The Light Keeps Shining in the Dark!

Wong (1995) said that many studies have shown that divorce has profound effects on children and the long-term studies show that they "suffer for years from psychological and social difficulties associated with continuing and/or new stresses in the post-divorce family," which causes them greater anxiety when they are forming lasting relationships as young adults (pp. 93-94). She reported also that more recent studies have shown that children of all age groups have major disruptions in their lives due to divorce, which is contrary to earlier studies that claimed that younger children were impacted more than older children. Roman and Haddad (1978) have said that in social and cognitive development there will be a wide range of disruptions in children. They also said that children do not function well when they are bounced back and forth like a yo-yo because it is confusing to them having cloths, toys, and books left at the other parent's house.

Positive Effects of Divorce on Children

The report of Pfeffer (1981) noted that there could be positive benefits for the child after divorce, if the child is freed from a violent atmosphere present when the parents were together. Wong (1995) has commented that most studies stressed the negative effects of divorce on youngsters but there are some positive outcomes of divorce to be reported as well. She said, too, that a few positive outcomes are an increase in maturity and independence, as well as the increased commitment to maintaining relationships. She noted that studies have shown that post-divorce families and single parent or reconstructed families can be successful in improving the quality of life for both adults and children by reducing an environment of conflict.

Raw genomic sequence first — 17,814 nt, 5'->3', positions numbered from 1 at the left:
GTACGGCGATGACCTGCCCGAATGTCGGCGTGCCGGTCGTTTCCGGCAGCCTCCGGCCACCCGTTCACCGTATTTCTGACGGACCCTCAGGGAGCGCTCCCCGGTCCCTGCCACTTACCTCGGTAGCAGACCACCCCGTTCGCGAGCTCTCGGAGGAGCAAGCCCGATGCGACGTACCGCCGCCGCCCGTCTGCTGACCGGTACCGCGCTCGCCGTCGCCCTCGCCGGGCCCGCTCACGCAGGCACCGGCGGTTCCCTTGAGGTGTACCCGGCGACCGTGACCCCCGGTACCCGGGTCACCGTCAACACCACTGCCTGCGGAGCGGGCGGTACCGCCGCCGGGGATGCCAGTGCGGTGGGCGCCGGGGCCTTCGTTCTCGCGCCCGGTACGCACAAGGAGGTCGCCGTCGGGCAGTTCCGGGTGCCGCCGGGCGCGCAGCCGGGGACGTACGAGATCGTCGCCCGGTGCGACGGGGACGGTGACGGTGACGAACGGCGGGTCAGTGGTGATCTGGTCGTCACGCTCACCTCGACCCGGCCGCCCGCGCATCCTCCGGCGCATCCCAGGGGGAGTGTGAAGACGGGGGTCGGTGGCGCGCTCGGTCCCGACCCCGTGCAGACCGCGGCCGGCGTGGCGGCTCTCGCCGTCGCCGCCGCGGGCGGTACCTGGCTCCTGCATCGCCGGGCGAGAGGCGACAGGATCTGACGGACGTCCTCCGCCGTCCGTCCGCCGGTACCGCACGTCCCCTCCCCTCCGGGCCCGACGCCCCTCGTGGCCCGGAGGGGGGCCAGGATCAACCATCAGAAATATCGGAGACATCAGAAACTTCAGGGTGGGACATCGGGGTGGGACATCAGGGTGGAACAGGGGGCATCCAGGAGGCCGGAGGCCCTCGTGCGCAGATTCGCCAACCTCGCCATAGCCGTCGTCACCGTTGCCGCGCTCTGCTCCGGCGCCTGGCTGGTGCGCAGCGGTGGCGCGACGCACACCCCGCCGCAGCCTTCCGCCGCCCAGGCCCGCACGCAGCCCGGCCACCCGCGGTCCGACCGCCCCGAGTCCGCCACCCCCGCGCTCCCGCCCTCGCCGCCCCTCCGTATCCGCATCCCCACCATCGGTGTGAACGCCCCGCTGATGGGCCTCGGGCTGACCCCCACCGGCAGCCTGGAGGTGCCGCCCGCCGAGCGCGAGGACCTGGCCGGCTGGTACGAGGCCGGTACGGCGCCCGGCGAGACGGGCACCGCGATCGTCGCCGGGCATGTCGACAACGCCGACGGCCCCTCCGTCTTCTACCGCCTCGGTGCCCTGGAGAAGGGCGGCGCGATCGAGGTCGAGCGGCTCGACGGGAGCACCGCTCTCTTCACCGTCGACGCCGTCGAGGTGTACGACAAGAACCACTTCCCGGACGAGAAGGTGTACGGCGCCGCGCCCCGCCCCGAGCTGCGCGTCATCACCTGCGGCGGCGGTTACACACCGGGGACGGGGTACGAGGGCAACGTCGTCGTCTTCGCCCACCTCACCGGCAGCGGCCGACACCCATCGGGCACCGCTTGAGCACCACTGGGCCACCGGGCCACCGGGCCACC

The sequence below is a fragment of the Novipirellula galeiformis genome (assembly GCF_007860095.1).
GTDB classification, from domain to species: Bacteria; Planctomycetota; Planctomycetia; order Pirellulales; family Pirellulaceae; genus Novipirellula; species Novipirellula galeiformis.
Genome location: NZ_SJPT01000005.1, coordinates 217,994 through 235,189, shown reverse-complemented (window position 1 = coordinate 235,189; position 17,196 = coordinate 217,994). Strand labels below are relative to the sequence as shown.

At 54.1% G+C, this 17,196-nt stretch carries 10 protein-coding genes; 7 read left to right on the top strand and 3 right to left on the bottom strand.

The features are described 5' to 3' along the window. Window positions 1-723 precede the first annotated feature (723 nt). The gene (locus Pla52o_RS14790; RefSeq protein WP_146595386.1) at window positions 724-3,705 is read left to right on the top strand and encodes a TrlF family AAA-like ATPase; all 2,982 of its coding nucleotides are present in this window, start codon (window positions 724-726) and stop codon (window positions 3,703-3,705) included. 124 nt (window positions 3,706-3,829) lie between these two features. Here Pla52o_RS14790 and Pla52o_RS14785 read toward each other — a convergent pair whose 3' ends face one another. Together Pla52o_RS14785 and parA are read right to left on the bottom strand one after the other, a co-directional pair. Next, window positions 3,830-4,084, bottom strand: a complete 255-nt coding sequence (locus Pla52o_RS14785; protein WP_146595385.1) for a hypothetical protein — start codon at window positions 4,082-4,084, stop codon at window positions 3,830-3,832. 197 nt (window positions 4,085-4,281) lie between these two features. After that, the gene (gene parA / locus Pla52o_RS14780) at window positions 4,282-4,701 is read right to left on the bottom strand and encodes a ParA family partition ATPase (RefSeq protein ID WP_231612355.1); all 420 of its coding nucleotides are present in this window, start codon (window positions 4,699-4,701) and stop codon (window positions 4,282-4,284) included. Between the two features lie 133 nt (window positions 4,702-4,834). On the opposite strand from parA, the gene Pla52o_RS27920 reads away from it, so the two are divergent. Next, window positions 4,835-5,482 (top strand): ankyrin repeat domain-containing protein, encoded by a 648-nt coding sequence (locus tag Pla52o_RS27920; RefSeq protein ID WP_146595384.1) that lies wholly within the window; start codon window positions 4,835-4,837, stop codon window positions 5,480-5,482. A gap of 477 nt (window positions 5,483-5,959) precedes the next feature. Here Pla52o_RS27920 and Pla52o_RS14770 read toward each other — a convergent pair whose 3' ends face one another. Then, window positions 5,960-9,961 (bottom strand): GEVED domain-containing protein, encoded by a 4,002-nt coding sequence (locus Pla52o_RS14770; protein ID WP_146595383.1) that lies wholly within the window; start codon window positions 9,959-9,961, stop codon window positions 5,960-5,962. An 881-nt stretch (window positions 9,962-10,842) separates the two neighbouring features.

Doob (1994) has said that after being removed from a disturbing parent the children prefer the time after the divorce to the time within the intact family before the divorce, because they said that it is a relief to have no more fighting. The space provided by the separation of the parents enables the older adolescents to develop an emotional detachment from the family and to begin the normal development tasks for an adolescent which is individualization (Wong, 1995). Hirsch (1983) agreed that there is a time of "emotional divorce during the period preceding the divorce and [she] feels that divorce will improve rather than worsen a difficult situation for children" (p.72). Continuing to support the positive effects of divorce on children Hirsch said that divorce is a preferred alternative to an unhappy marriage. The Light Keeps Shining in the Dark! Anderson and Anderson (1981) have stated that children can grow healthy in many types of situations if the three following conditions are met: first, the basic needs for the children must be met, such as, love and physical care, understanding, discipline and safety; second, the children need a sense of belonging or being able to say, this is my own family where I am an important and special person; and finally, they also need role models of both sexes in their lives to help them determine their proper male or female roles.